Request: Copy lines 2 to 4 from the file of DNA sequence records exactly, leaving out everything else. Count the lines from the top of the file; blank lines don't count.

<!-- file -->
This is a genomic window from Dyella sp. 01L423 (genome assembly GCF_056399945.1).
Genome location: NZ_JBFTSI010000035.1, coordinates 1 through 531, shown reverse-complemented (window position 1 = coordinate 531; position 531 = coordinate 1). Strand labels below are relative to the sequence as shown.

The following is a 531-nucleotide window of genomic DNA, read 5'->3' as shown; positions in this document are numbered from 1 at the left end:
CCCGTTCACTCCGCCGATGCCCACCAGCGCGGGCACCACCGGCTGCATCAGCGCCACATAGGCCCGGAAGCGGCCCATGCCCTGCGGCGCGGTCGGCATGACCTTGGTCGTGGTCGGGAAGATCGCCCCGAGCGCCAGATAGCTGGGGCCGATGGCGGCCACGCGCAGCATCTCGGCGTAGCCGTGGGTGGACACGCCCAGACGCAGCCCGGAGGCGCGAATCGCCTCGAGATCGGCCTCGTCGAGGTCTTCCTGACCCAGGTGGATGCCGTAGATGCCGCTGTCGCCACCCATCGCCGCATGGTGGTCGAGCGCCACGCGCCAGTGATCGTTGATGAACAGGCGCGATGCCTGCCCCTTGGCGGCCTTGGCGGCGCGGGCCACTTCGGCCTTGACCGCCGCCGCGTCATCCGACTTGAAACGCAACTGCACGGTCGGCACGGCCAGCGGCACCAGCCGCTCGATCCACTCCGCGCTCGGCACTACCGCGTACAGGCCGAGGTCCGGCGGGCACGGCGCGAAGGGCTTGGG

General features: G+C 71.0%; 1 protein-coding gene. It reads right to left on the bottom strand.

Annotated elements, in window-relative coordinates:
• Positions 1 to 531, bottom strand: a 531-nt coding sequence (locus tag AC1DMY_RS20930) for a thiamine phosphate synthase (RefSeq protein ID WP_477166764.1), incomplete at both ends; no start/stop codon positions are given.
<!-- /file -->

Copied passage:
Genome location: NZ_JBFTSI010000035.1, coordinates 1 through 531, shown reverse-complemented (window position 1 = coordinate 531; position 531 = coordinate 1). Strand labels below are relative to the sequence as shown.

The following is a 531-nucleotide window of genomic DNA, read 5'->3' as shown; positions in this document are numbered from 1 at the left end:
CCCGTTCACTCCGCCGATGCCCACCAGCGCGGGCACCACCGGCTGCATCAGCGCCACATAGGCCCGGAAGCGGCCCATGCCCTGCGGCGCGGTCGGCATGACCTTGGTCGTGGTCGGGAAGATCGCCCCGAGCGCCAGATAGCTGGGGCCGATGGCGGCCACGCGCAGCATCTCGGCGTAGCCGTGGGTGGACACGCCCAGACGCAGCCCGGAGGCGCGAATCGCCTCGAGATCGGCCTCGTCGAGGTCTTCCTGACCCAGGTGGATGCCGTAGATGCCGCTGTCGCCACCCATCGCCGCATGGTGGTCGAGCGCCACGCGCCAGTGATCGTTGATGAACAGGCGCGATGCCTGCCCCTTGGCGGCCTTGGCGGCGCGGGCCACTTCGGCCTTGACCGCCGCCGCGTCATCCGACTTGAAACGCAACTGCACGGTCGGCACGGCCAGCGGCACCAGCCGCTCGATCCACTCCGCGCTCGGCACTACCGCGTACAGGCCGAGGTCCGGCGGGCACGGCGCGAAGGGCTTGGG